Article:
2019 Distinguished Landscape Ecologist Award
Dr. Kurt Riitters, Research Ecologist and Team Leader at the Southern Research Station of the US Forest Service, will be awarded the 2019 Distinguished Landscape Ecologist Award by the United States Chapter of the International Association for Landscape Ecology (US-IALE) at their annual meeting in Fort Collins, CO, in April 2019. This is the highest honor bestowed by US-IALE and recognizes those unique individuals whose thinking and writing have helped to shape the field of landscape ecology.
Kurt’s academic record includes more than 150 publications, of which more than 20 have been cited over 100 times. His research has had a significant impact on landscape ecology. Three principles come from Kurt’s work: 1) pattern measurements must be fundamental, multi-scale, and robust to uncover pattern-process relationships across a wide range of processes; 2) the single-most fundamental measurement of pattern is amount, and; 3) patches are not a fundamental measurement of pattern. Kurt is also known for the clarity of his writing and thinking, contributing to the far-reaching impact of his research. As noted in his nomination letter, “One thing that Kurt does better than anyone else is to take a seemingly complex problem or set of information and boil it down to its core: an elegant statement or solution that is useful and understandable to a wide audience.”
As a young, aspiring landscape ecologist, Kurt met with Bob O’Neill – one of the founders of landscape ecology in North America - not long after publication O’Neill’s paper, “Indices of landscape pattern” (Landscape Ecology 1988). Kurt had written the code to measure 50 indices of landscape pattern, to which O’Neill remarked “You should be a landscape ecologist then.” Another outcome of the meeting was Kurt’s publication “A factor analysis of landscape pattern and structure metrics” (Landscape Ecology 1995). The paper has over 1,400 citations and is the second most-cited paper in Landscape Ecology (Wu Landscape Ecology 2017). Other highly-cited papers include: “Fragmentation of continental United States forests” (370 citations; Ecosystems 2002), “How far to the nearest road” (270 citations; Frontiers in Ecol. & Env. 2003), “Mapping spatial patterns with morphological image processing” (295 citations; Landscape Ecology 2007), and “An ecological assessment of the United States mid-Atlantic region: A landscape atlas” (196 citations; EPA/600/R-97/130).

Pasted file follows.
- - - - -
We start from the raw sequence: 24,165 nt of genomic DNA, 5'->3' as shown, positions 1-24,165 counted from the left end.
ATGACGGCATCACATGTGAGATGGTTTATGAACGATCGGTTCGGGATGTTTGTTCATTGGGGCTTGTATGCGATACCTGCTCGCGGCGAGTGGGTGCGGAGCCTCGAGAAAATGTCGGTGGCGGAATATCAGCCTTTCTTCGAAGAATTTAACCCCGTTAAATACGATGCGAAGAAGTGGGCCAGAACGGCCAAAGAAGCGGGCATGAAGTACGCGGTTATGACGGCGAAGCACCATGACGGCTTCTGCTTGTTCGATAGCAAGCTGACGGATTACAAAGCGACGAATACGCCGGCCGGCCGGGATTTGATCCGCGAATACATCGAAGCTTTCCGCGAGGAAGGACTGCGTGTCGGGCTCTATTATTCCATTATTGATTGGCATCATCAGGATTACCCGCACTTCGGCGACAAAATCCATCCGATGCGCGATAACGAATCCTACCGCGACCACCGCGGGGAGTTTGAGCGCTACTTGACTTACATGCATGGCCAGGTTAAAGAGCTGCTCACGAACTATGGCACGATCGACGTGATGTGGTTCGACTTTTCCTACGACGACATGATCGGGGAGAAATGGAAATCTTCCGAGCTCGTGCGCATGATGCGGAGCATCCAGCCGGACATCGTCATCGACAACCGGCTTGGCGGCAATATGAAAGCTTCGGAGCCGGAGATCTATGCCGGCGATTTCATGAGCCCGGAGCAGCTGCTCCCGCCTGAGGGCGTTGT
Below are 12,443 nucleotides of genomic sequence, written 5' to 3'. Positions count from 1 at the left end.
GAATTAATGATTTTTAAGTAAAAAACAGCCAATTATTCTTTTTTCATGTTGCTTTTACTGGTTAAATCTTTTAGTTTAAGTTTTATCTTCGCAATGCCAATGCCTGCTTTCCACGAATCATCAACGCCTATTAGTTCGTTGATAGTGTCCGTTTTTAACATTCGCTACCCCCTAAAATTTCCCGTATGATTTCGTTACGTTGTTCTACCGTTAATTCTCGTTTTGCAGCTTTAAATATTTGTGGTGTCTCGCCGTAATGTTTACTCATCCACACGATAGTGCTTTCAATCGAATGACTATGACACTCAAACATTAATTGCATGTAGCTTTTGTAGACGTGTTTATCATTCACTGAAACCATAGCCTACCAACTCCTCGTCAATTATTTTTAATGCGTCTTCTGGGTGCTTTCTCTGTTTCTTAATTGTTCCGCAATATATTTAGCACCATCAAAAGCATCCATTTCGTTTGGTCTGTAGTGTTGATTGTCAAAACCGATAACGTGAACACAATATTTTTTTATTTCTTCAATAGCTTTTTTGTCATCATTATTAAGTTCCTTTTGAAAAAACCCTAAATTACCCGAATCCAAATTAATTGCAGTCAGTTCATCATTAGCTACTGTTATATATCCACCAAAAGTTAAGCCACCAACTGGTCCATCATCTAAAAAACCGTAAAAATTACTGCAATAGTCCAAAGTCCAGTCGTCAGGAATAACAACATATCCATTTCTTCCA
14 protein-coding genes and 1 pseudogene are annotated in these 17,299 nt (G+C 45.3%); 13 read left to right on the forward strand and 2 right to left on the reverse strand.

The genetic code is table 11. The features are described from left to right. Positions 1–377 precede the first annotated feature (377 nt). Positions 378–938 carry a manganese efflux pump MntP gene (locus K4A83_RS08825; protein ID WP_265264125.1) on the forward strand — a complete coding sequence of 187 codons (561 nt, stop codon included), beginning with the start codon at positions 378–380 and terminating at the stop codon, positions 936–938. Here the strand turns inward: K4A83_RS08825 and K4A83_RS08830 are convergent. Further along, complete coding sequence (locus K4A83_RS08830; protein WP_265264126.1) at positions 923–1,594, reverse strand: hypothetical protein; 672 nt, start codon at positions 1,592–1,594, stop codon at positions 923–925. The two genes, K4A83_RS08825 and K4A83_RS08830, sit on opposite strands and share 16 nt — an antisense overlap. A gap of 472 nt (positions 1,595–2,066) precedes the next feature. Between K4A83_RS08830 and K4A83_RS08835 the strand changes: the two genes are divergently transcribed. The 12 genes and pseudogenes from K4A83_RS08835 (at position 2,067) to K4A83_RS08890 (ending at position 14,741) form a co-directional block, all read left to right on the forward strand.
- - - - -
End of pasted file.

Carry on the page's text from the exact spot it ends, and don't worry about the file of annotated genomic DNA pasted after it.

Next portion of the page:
Each of these papers had an impact beyond number of citations. One nomination letter recalled, “I received calls with a somewhat frantic tone from the EPA Office of Water after the “nearest road” publication, questioning whether it was true that the total road and stream lengths in the continental were about equivalent.” Collaborative research on morphological Spatial Pattern Analysis (MSPA) grew out of presentations Kurt gave in France in 2002 on the pattern metrics used in the continental forest fragmentation work. After 15 years of collaboration with the European Commission Joint Research Centre, MPSA has become the engine for a number of highly cited papers in Landscape Ecology and training sessions that truly have had a global reach, including sessions at US-IALE annual meetings for the past several years. The EPA landscape atlas generated new jobs: EPA formed a new group, aptly named “The Landscape Ecology Branch” because of the publication’s impact, and the new group created several new positions. The legacy of the Atlas is still strong, re-imagined with today’s technology.
In addition, Kurt has served US-IALE tirelessly over the past two decades. He was president of US-IALE from 2012-2014 and has served on several committees and has mentored the next generation of landscape ecologists. For more information about Dr. Riitters please visit:
The United States Chapter of the International Association for Landscape Ecology fosters landscape ecology research and practice. Details about the United States Chapter, and the International Association for Landscape Ecology, may be found at http://www.usiale.org and http://www.landscape-ecology.org.